3

You want to match the right hand side width with the declaration width to avoid tool warnings? First use a 1-bit wide zero constant, this will be expanded using the Verilog expansion rules, which will give you an appropriate width zero: wire [width-1:0] a_net = 1'b0; If that generates a simulator/synthesiser warning your tools are outside of the Verilog ...

0

You can do this with parameters is you want it just in one module: parameter width = 8; wire [width-1:0] a_net = 0; For more than one module it's easier to do it with a define: define WIDTH 8 wire [WIDTH-1:0] a_net = 0;

7

If your budget is less then 10-20 thousand dollars (or more realistically 100K+), you have no hope of getting an ASIC made. The common device used instead of an ASIC, in situations where you cannot afford the NRE (non-returnable expenses - basically the cost for producing the masks for etching your asic, as well as the design costs), is to use a FPGA. ...

3

As you have surmised, you get errors when you have incompatible IO standards in the same bank. It's best to know exactly how this stuff works, because the tools will gladly give you a bitfile that ends up burning out your FPGA due to incompatible IO. As you posted above, we can consult the Xilinx datasheet for the device family, DS312. Supported IOSTANDARDs ...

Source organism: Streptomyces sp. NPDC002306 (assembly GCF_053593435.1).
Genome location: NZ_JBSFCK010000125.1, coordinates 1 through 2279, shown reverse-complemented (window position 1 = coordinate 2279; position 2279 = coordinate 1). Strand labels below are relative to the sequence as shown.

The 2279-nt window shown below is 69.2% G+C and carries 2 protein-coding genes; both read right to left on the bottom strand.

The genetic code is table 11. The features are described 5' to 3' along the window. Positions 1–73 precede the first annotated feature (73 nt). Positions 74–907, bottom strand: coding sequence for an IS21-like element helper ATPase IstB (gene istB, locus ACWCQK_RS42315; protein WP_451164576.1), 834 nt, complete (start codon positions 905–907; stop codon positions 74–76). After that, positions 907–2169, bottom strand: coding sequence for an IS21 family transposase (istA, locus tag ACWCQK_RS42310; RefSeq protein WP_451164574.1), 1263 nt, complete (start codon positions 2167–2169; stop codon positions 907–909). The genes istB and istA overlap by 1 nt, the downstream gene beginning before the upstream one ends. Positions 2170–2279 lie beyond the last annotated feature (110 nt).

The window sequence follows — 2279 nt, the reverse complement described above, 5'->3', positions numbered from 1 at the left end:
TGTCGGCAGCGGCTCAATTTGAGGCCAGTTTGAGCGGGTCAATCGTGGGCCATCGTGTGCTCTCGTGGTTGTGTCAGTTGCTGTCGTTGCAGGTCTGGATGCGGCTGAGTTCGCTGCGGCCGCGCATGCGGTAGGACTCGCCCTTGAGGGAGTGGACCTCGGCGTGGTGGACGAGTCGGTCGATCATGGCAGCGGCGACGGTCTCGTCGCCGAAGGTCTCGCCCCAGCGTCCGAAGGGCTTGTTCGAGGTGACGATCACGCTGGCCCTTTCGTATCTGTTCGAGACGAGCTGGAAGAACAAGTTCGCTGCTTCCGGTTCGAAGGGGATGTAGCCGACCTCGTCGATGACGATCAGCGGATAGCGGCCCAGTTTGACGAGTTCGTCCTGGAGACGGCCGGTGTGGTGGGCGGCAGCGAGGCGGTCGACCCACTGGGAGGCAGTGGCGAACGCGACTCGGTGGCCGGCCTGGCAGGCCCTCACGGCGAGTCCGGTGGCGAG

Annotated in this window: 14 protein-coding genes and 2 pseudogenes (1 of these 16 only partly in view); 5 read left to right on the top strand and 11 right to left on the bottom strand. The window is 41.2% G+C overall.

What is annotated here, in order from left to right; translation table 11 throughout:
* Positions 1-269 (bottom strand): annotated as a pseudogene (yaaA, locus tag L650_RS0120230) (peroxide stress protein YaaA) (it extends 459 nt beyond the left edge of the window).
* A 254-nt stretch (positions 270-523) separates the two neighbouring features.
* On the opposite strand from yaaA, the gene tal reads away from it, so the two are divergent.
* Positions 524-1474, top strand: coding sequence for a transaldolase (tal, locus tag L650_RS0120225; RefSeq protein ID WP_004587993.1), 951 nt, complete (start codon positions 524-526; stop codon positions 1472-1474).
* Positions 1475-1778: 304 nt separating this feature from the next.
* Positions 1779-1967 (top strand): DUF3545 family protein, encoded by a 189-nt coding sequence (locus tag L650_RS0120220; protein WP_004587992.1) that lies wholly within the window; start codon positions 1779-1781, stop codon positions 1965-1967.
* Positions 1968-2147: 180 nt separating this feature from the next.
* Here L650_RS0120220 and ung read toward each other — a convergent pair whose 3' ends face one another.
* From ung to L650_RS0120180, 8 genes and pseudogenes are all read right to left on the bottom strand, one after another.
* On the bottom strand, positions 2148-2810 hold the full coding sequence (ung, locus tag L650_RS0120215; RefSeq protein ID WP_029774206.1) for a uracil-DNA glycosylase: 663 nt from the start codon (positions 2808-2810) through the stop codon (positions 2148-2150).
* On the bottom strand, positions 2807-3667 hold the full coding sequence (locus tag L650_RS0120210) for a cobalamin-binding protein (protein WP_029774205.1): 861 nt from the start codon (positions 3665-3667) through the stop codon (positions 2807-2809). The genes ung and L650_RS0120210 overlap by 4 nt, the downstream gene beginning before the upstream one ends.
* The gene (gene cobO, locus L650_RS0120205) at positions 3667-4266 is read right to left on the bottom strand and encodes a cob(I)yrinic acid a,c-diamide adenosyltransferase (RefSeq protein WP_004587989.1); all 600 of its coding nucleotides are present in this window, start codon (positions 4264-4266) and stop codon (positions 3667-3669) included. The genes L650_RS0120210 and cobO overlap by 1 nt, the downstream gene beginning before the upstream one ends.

2

For starters, you have some errors in your pin assignments. LEDs<2>, Pin P7, is bank 2 and not 3. spi_si, pin B2, is Bank 3 and not 1. spi_so, pin A3, is Bank 0 and not 1. spi_cs, pin J3, is Bank 3 and not 1. spi_sclk, pin B5, is Bank 0 and not 1. I never encountered a problem with the software defaulting to 2.5v, as Brian Carlton said. It may be a ...

1

2.5 V is the default. If you don't define the voltage, that's what the software uses. Multiple voltages in a bank is not fixable. You must use the same I/O voltage for all the pins on a bank. Also all I/O power pins for a bank are connected together.

3

FPGAs are more than just gates (LUTs, FFs, Block RAM, Multipliers, etc) and trying to work out how many there are is a fairly meaningless exercise. FPGA company marketing departments have, in the past, thrown numbers like equivalent gate counts equal to 1.4x the number of logic cells but I believe that they have stopped this practice. If you are trying to ...

4

FPGA manufacturers don't use equivalent gate counts much any more, even in the hand-wavyest marketing materials. Like lines of code or megahertz of processor speed, it's a highly inaccurate metric for measuring the device capability, and in the FPGA markets the customers wised up enough to suppress its use. To estimate the size device you need, you'll need ...

2

With a little luck, brute forcing can sometimes be faster than pulling out your oscilloscope or logic analyzer (or your only option when you don't have this kind of equipment). I have a USB<=>Serial cable lying around that I use for these challenges. I just connect GND and RxD wires from it to the circuit and just try to capture data. I usually start at ...

Top 50 recent answers are included